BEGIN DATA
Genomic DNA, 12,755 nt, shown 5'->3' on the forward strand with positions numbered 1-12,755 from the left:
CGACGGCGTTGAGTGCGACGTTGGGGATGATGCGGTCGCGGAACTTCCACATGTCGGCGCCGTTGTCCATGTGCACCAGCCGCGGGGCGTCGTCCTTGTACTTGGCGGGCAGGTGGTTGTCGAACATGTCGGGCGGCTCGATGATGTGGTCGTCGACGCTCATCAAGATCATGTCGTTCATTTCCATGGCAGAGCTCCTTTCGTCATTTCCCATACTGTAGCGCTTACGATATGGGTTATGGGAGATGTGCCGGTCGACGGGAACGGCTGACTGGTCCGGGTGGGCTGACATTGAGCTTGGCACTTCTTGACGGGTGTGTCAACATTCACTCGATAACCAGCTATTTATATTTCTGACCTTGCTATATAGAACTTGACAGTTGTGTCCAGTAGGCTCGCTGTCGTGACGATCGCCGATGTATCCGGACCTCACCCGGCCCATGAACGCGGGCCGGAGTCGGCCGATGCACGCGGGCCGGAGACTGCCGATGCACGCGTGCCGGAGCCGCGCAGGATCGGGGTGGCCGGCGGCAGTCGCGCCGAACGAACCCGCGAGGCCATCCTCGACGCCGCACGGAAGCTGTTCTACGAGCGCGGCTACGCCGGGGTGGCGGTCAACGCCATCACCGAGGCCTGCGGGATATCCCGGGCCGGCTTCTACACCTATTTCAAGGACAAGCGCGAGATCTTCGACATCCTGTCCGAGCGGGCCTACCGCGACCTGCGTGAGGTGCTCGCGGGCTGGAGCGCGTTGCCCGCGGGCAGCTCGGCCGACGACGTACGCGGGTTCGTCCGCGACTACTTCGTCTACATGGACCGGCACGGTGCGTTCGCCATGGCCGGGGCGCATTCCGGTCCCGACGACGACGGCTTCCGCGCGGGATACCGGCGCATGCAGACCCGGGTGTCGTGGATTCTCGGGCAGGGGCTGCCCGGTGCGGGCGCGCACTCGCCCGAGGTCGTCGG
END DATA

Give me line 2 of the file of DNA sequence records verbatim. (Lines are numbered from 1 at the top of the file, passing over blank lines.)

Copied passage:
CGACGGCGTTGAGTGCGACGTTGGGGATGATGCGGTCGCGGAACTTCCACATGTCGGCGCCGTTGTCCATGTGCACCAGCCGCGGGGCGTCGTCCTTGTACTTGGCGGGCAGGTGGTTGTCGAACATGTCGGGCGGCTCGATGATGTGGTCGTCGACGCTCATCAAGATCATGTCGTTCATTTCCATGGCAGAGCTCCTTTCGTCATTTCCCATACTGTAGCGCTTACGATATGGGTTATGGGAGATGTGCCGGTCGACGGGAACGGCTGACTGGTCCGGGTGGGCTGACATTGAGCTTGGCACTTCTTGACGGGTGTGTCAACATTCACTCGATAACCAGCTATTTATATTTCTGACCTTGCTATATAGAACTTGACAGTTGTGTCCAGTAGGCTCGCTGTCGTGACGATCGCCGATGTATCCGGACCTCACCCGGCCCATGAACGCGGGCCGGAGTCGGCCGATGCACGCGGGCCGGAGACTGCCGATGCACGCGTGCCGGAGCCGCGCAGGATCGGGGTGGCCGGCGGCAGTCGCGCCGAACGAACCCGCGAGGCCATCCTCGACGCCGCACGGAAGCTGTTCTACGAGCGCGGCTACGCCGGGGTGGCGGTCAACGCCATCACCGAGGCCTGCGGGATATCCCGGGCCGGCTTCTACACCTATTTCAAGGACAAGCGCGAGATCTTCGACATCCTGTCCGAGCGGGCCTACCGCGACCTGCGTGAGGTGCTCGCGGGCTGGAGCGCGTTGCCCGCGGGCAGCTCGGCCGACGACGTACGCGGGTTCGTCCGCGACTACTTCGTCTACATGGACCGGCACGGTGCGTTCGCCATGGCCGGGGCGCATTCCGGTCCCGACGACGACGGCTTCCGCGCGGGATACCGGCGCATGCAGACCCGGGTGTCGTGGATTCTCGGGCAGGGGCTGCCCGGTGCGGGCGCGCACTCGCCCGAGGTCGTCGG